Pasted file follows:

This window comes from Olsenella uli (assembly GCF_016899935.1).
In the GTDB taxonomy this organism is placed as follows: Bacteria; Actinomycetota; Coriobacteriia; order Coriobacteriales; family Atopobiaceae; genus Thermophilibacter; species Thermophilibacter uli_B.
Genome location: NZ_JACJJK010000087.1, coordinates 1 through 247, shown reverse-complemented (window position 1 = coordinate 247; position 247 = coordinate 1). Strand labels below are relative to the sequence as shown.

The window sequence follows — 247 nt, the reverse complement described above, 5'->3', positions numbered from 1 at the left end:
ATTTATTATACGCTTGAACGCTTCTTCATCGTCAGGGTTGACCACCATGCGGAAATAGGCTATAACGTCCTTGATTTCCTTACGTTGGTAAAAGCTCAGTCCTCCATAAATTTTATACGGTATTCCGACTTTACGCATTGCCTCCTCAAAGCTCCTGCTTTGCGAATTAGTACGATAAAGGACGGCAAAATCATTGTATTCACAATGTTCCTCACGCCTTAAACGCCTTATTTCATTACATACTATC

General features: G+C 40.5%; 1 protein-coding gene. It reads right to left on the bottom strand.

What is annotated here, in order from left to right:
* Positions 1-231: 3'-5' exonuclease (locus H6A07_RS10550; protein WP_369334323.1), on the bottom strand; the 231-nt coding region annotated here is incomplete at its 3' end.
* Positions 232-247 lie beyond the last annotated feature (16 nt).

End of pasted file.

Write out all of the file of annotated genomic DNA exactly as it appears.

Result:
This window comes from Olsenella uli (assembly GCF_016899935.1).
In the GTDB taxonomy this organism is placed as follows: Bacteria; Actinomycetota; Coriobacteriia; order Coriobacteriales; family Atopobiaceae; genus Thermophilibacter; species Thermophilibacter uli_B.
Genome location: NZ_JACJJK010000087.1, coordinates 1 through 247, shown reverse-complemented (window position 1 = coordinate 247; position 247 = coordinate 1). Strand labels below are relative to the sequence as shown.

The window sequence follows — 247 nt, the reverse complement described above, 5'->3', positions numbered from 1 at the left end:
ATTTATTATACGCTTGAACGCTTCTTCATCGTCAGGGTTGACCACCATGCGGAAATAGGCTATAACGTCCTTGATTTCCTTACGTTGGTAAAAGCTCAGTCCTCCATAAATTTTATACGGTATTCCGACTTTACGCATTGCCTCCTCAAAGCTCCTGCTTTGCGAATTAGTACGATAAAGGACGGCAAAATCATTGTATTCACAATGTTCCTCACGCCTTAAACGCCTTATTTCATTACATACTATC

General features: G+C 40.5%; 1 protein-coding gene. It reads right to left on the bottom strand.

What is annotated here, in order from left to right:
* Positions 1-231: 3'-5' exonuclease (locus H6A07_RS10550; protein WP_369334323.1), on the bottom strand; the 231-nt coding region annotated here is incomplete at its 3' end.
* Positions 232-247 lie beyond the last annotated feature (16 nt).